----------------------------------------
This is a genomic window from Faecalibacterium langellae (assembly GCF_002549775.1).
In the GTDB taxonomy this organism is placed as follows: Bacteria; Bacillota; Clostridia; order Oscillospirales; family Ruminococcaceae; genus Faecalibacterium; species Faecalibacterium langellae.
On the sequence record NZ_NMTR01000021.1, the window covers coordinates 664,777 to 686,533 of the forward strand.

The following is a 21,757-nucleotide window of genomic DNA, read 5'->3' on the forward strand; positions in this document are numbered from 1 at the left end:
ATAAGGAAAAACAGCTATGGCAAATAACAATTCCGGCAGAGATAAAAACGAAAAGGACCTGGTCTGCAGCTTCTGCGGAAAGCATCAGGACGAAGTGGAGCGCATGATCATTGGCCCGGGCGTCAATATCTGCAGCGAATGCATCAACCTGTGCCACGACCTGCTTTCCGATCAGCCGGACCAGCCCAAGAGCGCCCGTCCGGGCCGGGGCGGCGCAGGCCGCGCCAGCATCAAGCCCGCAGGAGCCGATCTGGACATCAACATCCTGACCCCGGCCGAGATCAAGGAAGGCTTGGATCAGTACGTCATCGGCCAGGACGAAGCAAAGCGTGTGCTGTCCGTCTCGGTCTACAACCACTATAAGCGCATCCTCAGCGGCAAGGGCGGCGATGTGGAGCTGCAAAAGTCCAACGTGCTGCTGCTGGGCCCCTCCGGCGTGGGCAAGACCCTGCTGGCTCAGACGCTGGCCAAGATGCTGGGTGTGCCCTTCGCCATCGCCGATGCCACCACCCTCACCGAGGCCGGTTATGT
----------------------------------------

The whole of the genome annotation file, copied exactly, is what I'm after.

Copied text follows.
This is a genomic window from Faecalibacterium langellae (assembly GCF_002549775.1).
In the GTDB taxonomy this organism is placed as follows: Bacteria; Bacillota; Clostridia; order Oscillospirales; family Ruminococcaceae; genus Faecalibacterium; species Faecalibacterium langellae.
On the sequence record NZ_NMTR01000021.1, the window covers coordinates 664,777 to 686,533 of the forward strand.

The following is a 21,757-nucleotide window of genomic DNA, read 5'->3' on the forward strand; positions in this document are numbered from 1 at the left end:
ATAAGGAAAAACAGCTATGGCAAATAACAATTCCGGCAGAGATAAAAACGAAAAGGACCTGGTCTGCAGCTTCTGCGGAAAGCATCAGGACGAAGTGGAGCGCATGATCATTGGCCCGGGCGTCAATATCTGCAGCGAATGCATCAACCTGTGCCACGACCTGCTTTCCGATCAGCCGGACCAGCCCAAGAGCGCCCGTCCGGGCCGGGGCGGCGCAGGCCGCGCCAGCATCAAGCCCGCAGGAGCCGATCTGGACATCAACATCCTGACCCCGGCCGAGATCAAGGAAGGCTTGGATCAGTACGTCATCGGCCAGGACGAAGCAAAGCGTGTGCTGTCCGTCTCGGTCTACAACCACTATAAGCGCATCCTCAGCGGCAAGGGCGGCGATGTGGAGCTGCAAAAGTCCAACGTGCTGCTGCTGGGCCCCTCCGGCGTGGGCAAGACCCTGCTGGCTCAGACGCTGGCCAAGATGCTGGGTGTGCCCTTCGCCATCGCCGATGCCACCACCCTCACCGAGGCCGGTTATGT